Welcome to the 11/18/16, post-election edition of 5-Shot Friday.
I’d first heard about creating a little “test heart” at the annual FutureMed Conference (now known as Exponential Medicine). A visiting lecturer and pioneer in the genetic engineering world had utilized the recently developed stem cell creating technology to create his own heart cells in a vial, and to later implant them on a computer chip to test how certain cardiac medications would work for him. Puh-retty cool shizz, since customizing medications for the individual is one of the Holy Grails of modern medicine (“Don’t bother with that pill, you’ll get dizzy and nauseated and it won’t work; use this one instead, zero side effects and it’s 173% more effective…”).
Fast forward several years, and researchers at Harvard have advanced the science of organs-on-chips to the next level:
“Microphysiological systems, or organs-on-chips, are emerging as a way for scientists to study the effect that drugs, cosmetics and diseases may have on the human body, without needing to test on animals. The problem is, manufacturing and retrieving data from them can be a costly and time-consuming process. Now researchers at Harvard have developed new materials to enable them to 3D print the devices, including the integrated sensors to easily gather data from them over time.”
3D printing is a key component of the democratizing effect of advancing technology. If it can be 3D printed, it can be rapidly tested, improved, and replicated – which translates into decreasing costs per unit, and ultimately, more widespread availability of that particular biotech.
Your guess is as good as mine.
As this NBC News post by Bertha Coombs points out, there are a number of ways the Affordable Care Act could go, and a number of reasons why it may be too costly to vanish any time soon.
I dearly needed this, from the web-based site that runs fact checks:
“A story that a hunter nearly died after a massive moose knocked him down and tried to have sex with him is, unsurprisingly, a hoax.”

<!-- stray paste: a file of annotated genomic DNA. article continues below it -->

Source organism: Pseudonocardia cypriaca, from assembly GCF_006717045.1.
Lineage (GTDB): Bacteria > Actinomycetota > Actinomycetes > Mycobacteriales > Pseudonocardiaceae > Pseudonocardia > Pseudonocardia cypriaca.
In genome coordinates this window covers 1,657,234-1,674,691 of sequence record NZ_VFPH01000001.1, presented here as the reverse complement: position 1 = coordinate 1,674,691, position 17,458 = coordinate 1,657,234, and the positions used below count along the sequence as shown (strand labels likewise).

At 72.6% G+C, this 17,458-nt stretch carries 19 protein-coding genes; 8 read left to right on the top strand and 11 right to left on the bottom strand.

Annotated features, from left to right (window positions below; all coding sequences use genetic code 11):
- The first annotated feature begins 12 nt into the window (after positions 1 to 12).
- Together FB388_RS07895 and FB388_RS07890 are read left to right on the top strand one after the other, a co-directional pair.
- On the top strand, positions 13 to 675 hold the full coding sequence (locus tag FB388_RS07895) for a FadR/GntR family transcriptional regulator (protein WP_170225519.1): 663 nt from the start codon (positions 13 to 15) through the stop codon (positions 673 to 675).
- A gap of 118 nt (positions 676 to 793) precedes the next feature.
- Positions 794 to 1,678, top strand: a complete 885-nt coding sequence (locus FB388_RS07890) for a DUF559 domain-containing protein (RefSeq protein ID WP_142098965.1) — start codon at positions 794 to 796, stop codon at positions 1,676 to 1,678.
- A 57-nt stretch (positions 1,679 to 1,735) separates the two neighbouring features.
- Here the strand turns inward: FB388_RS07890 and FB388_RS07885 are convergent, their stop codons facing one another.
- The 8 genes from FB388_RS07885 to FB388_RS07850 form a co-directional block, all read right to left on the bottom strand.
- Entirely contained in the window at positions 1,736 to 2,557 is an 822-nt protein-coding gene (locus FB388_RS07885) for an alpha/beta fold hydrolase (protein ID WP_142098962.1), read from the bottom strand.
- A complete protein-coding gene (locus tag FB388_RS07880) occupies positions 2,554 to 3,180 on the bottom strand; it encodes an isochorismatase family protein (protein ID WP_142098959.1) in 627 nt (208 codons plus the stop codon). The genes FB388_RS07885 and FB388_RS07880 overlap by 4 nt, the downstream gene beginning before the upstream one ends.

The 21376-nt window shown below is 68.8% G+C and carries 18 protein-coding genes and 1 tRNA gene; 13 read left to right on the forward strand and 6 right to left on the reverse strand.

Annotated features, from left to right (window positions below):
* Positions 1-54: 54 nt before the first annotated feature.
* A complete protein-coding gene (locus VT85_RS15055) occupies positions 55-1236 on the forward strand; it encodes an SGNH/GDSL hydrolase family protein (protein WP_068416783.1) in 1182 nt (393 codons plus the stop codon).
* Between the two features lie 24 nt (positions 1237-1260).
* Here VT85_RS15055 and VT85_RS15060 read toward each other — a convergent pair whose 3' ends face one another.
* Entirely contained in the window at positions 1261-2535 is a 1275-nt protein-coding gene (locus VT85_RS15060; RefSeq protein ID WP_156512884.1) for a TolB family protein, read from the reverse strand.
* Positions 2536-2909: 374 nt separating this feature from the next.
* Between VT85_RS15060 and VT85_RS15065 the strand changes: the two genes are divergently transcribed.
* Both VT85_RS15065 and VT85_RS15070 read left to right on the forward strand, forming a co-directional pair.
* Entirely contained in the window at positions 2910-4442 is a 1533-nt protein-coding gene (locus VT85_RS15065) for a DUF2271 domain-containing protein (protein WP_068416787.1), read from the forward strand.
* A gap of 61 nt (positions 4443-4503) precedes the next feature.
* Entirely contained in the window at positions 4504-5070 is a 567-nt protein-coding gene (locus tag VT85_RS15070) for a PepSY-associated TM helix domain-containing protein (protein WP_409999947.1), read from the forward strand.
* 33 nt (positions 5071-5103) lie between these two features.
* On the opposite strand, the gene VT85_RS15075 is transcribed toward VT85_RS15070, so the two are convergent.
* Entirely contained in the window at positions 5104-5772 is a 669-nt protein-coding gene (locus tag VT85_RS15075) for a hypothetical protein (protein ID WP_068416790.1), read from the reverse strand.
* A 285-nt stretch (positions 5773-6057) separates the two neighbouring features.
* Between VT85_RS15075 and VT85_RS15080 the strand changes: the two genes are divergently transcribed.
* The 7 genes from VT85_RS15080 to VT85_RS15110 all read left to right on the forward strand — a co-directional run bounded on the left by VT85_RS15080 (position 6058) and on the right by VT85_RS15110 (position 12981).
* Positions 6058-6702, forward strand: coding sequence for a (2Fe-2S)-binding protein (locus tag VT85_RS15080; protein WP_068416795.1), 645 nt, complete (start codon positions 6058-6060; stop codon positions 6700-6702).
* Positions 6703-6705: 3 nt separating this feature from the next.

From their FAQ page:
“Q: How do I know the information you’ve presented is accurate?
“A: We don’t expect anyone to accept us as the ultimate authority on any topic. Unlike the plethora of anonymous individuals who create and send the unsigned, unsourced e-mail messages that are forwarded all over the Internet, we show our work. The research materials we’ve used in the preparation of any particular page are listed in the bibliography displayed at the bottom of that page so that readers who wish to verify the validity of our information may check those sources for themselves.”
I worked for Congress for 6 years, and here's what I learned about how they listen to constituents.
— Emily Ellsworth (@editoremilye) November 12, 2016
Follow the entire tweet thread; it’s a fascinating, pithy how-to, if you’re interested in getting the attention of your elected representatives.
Or just curious about what kinds of things register on their radar (and especially the radar of their support staff).
5. Update On My Own Private Veganism
My most recent observations:
Will not be abandoning The Vegan Way any time soon
Much to the chagrin of my wife, I will continue assembling most meals from the Intact Grains, Whole Veggies/Some Fruits, Beans, and Nuts/Seeds columns. 4 weeks is sufficient to transition into veganism or any –ism, and enough to figure out whether to pursue or drop it – advantage: veganism.
Powerlifting kicks your appetite in the pants, quick
Like, the next day quick.
This is why I recommend that my patients focus on a reduced calorie, low-starch diet if their goal is weight reduction, or powerlifting-type strength training if their goal is to get buff and strong. But not both at the same time: practically speaking, the two are mutually exclusive.
If you splurge, the scale will lie
You can lift and stay vegan, but if you splurge on the usual salty and processed carb delicacies, those infidelities will make you retain 3-5 lbs of water overnight.
White rice, like most breads of any color, are processed carbs
And processed carbs are to be minimized, for a whole host of reasons. Am veering into brown rice for my grain base, along with steel cut oats and quinoa, as well as considering those intact grains as a meal enricher, rather than foundational base. Jury is still out on pasta, which Forks Over Knives quotes as being oddly low on the glycemic index, and “almost equivalent to a whole plant” if made from brown rice.
Review Dr. Kim on: